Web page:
So, how to answer all these late-game questions? The answer is simple. You don’t answer any late-game questions until the person you are talking with accounts for the widely-accepted data in your list. These are things that have got to be accepted before any discussion about minor issues like one angel vs two angels at the empty tomb can occur. When we discuss all the basic issues where the evidence is the strongest, then we can go on to discuss issues where the evidence is debatable, then finally, in the last bits before the end, we can discuss these other kinds of questions.
How to explain why this process must be followed to the person who asks specific questions about minor issues? Simple. You explain that your goal is not to get them to become a Christian right now. That you want to let them believe anything thing they want. That’s right. They can believe anything they want to believe. As long as what they believe is consistent with the evidence. And what I am going to do is give them the evidence, and then they can believe whatever they want – so long as it’s consistent with the evidence.
So, for example, I’m going to tell them 3 pieces of evidence for a cosmic beginning of the universe: the expanding universe (redshift), the cosmic microwave background radiation, and the light element abundances. That’s mainstream science that shows that the universe came into being out of nothing, a finite time in the past. And I will charge them not to believe in any religion that assumes that the universe has always been here. For example, Mormonism is ruled out, they believe in eternally existing matter. See how that works? Hey, Ms. Atheist. You can believe anything you want. As long as what you believe is consistent with the evidence.
I think this approach of not letting them rush you to the end at the beginning is important for two reasons. First, we can get our foot in the door to talk about things that are interesting to everyone, in a non-stressed environment. Everyone can talk about evidence comfortably. Second, we show that we hold our beliefs because we are simply letting evidence set boundaries for us on what we are allowed to believe. We can’t believe not-Christianity, because not-Christianity is not consistent with the evidence. And you start with the most well-supported evidence, and eliminate worldviews that are falsified by the most well-supported evidence. Atheism actually gets falsified pretty quickly, because of the scientific evidence.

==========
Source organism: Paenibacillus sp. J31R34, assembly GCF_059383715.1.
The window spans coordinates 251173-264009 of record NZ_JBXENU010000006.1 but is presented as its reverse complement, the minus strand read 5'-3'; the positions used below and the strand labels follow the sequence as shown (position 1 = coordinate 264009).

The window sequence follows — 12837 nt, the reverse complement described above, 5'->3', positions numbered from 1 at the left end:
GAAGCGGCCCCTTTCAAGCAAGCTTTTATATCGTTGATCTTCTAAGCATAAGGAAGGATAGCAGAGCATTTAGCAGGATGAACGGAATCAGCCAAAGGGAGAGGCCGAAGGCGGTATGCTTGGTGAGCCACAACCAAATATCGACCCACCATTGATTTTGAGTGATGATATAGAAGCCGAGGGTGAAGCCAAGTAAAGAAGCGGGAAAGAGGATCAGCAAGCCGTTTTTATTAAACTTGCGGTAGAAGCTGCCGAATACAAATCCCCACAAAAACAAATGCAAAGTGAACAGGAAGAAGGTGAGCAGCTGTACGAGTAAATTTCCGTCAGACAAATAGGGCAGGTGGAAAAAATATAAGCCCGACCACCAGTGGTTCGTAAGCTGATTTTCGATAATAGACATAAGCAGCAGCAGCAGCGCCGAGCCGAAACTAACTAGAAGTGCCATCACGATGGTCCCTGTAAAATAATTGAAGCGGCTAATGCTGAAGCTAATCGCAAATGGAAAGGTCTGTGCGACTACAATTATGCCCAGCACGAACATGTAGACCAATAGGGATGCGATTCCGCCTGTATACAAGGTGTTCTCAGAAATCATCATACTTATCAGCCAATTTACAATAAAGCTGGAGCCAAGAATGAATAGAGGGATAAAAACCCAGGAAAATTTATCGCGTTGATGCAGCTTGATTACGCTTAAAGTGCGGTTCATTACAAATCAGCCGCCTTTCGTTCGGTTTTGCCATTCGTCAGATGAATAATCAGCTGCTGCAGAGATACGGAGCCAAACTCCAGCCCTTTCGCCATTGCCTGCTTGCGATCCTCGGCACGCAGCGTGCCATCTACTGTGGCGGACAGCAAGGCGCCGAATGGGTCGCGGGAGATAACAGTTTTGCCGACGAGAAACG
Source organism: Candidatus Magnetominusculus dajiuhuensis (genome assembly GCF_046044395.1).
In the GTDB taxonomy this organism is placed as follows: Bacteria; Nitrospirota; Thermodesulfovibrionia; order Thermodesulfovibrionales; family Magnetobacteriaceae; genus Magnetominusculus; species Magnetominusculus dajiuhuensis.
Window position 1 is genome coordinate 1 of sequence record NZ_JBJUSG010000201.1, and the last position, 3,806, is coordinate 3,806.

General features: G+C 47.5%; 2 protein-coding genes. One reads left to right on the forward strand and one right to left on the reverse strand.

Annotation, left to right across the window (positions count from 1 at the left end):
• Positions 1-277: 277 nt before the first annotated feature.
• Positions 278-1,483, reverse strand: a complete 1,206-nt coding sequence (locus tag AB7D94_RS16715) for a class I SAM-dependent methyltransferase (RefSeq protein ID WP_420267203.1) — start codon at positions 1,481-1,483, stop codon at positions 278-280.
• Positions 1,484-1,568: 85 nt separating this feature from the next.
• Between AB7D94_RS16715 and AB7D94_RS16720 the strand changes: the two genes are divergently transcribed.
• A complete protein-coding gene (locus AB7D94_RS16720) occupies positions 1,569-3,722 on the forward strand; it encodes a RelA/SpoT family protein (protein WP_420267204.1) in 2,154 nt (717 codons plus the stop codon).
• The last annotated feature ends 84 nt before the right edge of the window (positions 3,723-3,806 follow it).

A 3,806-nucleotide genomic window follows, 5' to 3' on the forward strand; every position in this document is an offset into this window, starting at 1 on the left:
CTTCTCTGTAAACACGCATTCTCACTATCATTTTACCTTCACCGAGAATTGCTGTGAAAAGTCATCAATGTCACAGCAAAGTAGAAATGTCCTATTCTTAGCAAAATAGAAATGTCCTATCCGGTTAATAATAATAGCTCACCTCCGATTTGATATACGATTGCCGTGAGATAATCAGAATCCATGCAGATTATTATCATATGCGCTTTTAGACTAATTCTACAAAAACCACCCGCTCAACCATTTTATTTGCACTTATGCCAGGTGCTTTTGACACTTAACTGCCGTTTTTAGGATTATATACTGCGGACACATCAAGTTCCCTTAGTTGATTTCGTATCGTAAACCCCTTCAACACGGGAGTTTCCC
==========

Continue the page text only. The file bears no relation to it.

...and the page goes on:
So, that’s my advice. Had a friend of mine named William try this out about a week ago. It went down like this:
William to me:
This guy I know messaged me and bragged for a while about how easy he can dismantle Christianity. He said: “present the gospel to me as you understand it. I’ll simply ask questions to demonstrate it is not worth your belief.”
WK to William:
First of all, he isn’t allowed to just sit there and poke holes in your case, he has to present a positive case for atheism. Second, don’t discuss Christianity with him at all until you first discuss the evidence for theism – start with the good scientific evidence.
And William wrote this to his friend:
The way I’m wired is that I process all competing theories and go with the best one. By doing a comparative analysis of worldviews I find that Christian theology easily explains the most about the world I find myself living in.
I’m pretty sure that a God of some sort exists because of the scientific evidence for the origin of the universe and the fine tuning in physics. From there I find it quite intuitive that if a God went through the trouble of creating and tuning a universe for life that this God likely has some sort of interest in it and has revealed Himself to humanity in some way.
From there I can look at the major world religions and compare them to see which one explains the past and the present the best. Christianity easily comes out on top.
And then a few days later, I got this from William:
I finally got the agnostic to tell me what he thinks about origin and fine tuning. When I started pointing out that his views were unscientific, he blew a gasket, called me dishonest and told me he didn’t want to discuss anything further.
And that’s where you want to be. Cut off all discussions where the challenger tries to jump to the end and get you to debate the very last steps of your case. Present the strongest evidence for your core claims, and get him to account for this evidence within his own worldview. Lead the discussion with public, testable evidence. All warfare depends on picking the terrain, weapons and tactics that allow you to match your strength against your opponent’s weakness.
OK. So I think it’s safe to say that of all the Christian apologists out there, David Robertson is my least favorite debater. Why? Many reasons, but mostly because he does not bring in evidence, especially scientific evidence. And he seems to make these clever quips like G. K. Chesterton. I like evidence. I would rather that he talk about scientific and historical evidence.
Dina asked me to listen to this debate a while back, between David Robertson and agnostic Matt Dillahunty (he’s not an atheist, he’s just an agnostic). I went in absolutely convinced that Robertson was going to have his ass handed to him by Matt Dillahunty. And I could not have been more wrong.
Here’s the debate posted on YouTube (audio only):
This snarky summary is just a paraphrase from certain parts of the debate, it is not designed for accuracy, but for fun – to make you listen to the debate. Listen to the debate to get the exact words in context.
Matt Dillahunty: he’s an agnostic who calls himself an atheist
David Robertson: he’s from Scotland, could we not get someone better?
Robertson opening statement is incredibly weak, as you might expect, he only had two arguments embedded in a long list of nonsense: 1) origin and design of the universe 2) reality of evil requires objective morality